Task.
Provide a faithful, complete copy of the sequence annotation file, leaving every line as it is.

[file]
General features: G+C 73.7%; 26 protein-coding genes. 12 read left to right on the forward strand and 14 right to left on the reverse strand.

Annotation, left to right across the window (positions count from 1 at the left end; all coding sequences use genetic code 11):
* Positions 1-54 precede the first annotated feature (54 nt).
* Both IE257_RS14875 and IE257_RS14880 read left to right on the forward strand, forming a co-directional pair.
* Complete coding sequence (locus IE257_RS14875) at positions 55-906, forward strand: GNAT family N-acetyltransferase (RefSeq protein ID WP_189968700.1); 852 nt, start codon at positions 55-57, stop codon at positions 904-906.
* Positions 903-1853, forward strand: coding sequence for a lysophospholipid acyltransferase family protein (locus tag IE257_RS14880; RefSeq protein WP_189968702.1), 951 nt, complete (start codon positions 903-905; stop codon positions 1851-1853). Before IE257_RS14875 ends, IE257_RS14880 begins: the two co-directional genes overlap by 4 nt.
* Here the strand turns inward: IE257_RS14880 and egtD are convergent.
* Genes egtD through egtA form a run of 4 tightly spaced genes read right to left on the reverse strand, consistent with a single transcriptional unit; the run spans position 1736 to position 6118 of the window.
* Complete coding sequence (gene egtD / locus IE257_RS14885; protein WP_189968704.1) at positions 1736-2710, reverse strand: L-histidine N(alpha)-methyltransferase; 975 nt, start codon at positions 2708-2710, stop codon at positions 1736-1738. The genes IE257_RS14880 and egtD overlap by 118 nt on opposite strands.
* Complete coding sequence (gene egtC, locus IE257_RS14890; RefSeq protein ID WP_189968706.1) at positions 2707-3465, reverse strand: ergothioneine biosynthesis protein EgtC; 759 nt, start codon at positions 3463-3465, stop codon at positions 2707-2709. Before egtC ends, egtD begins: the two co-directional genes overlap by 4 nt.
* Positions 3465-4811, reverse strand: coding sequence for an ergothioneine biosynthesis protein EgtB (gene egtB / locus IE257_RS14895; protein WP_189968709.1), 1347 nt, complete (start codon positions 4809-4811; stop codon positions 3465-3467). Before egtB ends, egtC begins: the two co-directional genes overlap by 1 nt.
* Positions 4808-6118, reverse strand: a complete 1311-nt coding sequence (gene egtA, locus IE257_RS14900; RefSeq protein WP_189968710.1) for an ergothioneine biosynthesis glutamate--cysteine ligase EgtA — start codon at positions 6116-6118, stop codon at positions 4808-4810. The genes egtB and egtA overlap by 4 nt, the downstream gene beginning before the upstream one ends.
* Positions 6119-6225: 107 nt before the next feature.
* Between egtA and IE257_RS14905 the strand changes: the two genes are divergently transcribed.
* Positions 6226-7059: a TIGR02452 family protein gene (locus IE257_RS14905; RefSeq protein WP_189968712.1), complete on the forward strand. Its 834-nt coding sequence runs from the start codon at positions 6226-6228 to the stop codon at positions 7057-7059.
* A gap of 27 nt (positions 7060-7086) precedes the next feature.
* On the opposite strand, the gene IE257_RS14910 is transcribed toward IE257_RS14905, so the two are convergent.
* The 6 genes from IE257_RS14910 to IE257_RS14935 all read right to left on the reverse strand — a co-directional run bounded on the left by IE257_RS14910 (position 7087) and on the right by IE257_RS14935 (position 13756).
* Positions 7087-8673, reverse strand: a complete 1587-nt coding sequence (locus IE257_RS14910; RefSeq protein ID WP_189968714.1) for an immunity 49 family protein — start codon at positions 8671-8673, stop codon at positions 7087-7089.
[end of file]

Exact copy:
General features: G+C 73.7%; 26 protein-coding genes. 12 read left to right on the forward strand and 14 right to left on the reverse strand.

Annotation, left to right across the window (positions count from 1 at the left end; all coding sequences use genetic code 11):
* Positions 1-54 precede the first annotated feature (54 nt).
* Both IE257_RS14875 and IE257_RS14880 read left to right on the forward strand, forming a co-directional pair.
* Complete coding sequence (locus IE257_RS14875) at positions 55-906, forward strand: GNAT family N-acetyltransferase (RefSeq protein ID WP_189968700.1); 852 nt, start codon at positions 55-57, stop codon at positions 904-906.
* Positions 903-1853, forward strand: coding sequence for a lysophospholipid acyltransferase family protein (locus tag IE257_RS14880; RefSeq protein WP_189968702.1), 951 nt, complete (start codon positions 903-905; stop codon positions 1851-1853). Before IE257_RS14875 ends, IE257_RS14880 begins: the two co-directional genes overlap by 4 nt.
* Here the strand turns inward: IE257_RS14880 and egtD are convergent.
* Genes egtD through egtA form a run of 4 tightly spaced genes read right to left on the reverse strand, consistent with a single transcriptional unit; the run spans position 1736 to position 6118 of the window.
* Complete coding sequence (gene egtD / locus IE257_RS14885; protein WP_189968704.1) at positions 1736-2710, reverse strand: L-histidine N(alpha)-methyltransferase; 975 nt, start codon at positions 2708-2710, stop codon at positions 1736-1738. The genes IE257_RS14880 and egtD overlap by 118 nt on opposite strands.
* Complete coding sequence (gene egtC, locus IE257_RS14890; RefSeq protein ID WP_189968706.1) at positions 2707-3465, reverse strand: ergothioneine biosynthesis protein EgtC; 759 nt, start codon at positions 3463-3465, stop codon at positions 2707-2709. Before egtC ends, egtD begins: the two co-directional genes overlap by 4 nt.
* Positions 3465-4811, reverse strand: coding sequence for an ergothioneine biosynthesis protein EgtB (gene egtB / locus IE257_RS14895; protein WP_189968709.1), 1347 nt, complete (start codon positions 4809-4811; stop codon positions 3465-3467). Before egtB ends, egtC begins: the two co-directional genes overlap by 1 nt.
* Positions 4808-6118, reverse strand: a complete 1311-nt coding sequence (gene egtA, locus IE257_RS14900; RefSeq protein WP_189968710.1) for an ergothioneine biosynthesis glutamate--cysteine ligase EgtA — start codon at positions 6116-6118, stop codon at positions 4808-4810. The genes egtB and egtA overlap by 4 nt, the downstream gene beginning before the upstream one ends.
* Positions 6119-6225: 107 nt before the next feature.
* Between egtA and IE257_RS14905 the strand changes: the two genes are divergently transcribed.
* Positions 6226-7059: a TIGR02452 family protein gene (locus IE257_RS14905; RefSeq protein WP_189968712.1), complete on the forward strand. Its 834-nt coding sequence runs from the start codon at positions 6226-6228 to the stop codon at positions 7057-7059.
* A gap of 27 nt (positions 7060-7086) precedes the next feature.
* On the opposite strand, the gene IE257_RS14910 is transcribed toward IE257_RS14905, so the two are convergent.
* The 6 genes from IE257_RS14910 to IE257_RS14935 all read right to left on the reverse strand — a co-directional run bounded on the left by IE257_RS14910 (position 7087) and on the right by IE257_RS14935 (position 13756).
* Positions 7087-8673, reverse strand: a complete 1587-nt coding sequence (locus IE257_RS14910; RefSeq protein ID WP_189968714.1) for an immunity 49 family protein — start codon at positions 8671-8673, stop codon at positions 7087-7089.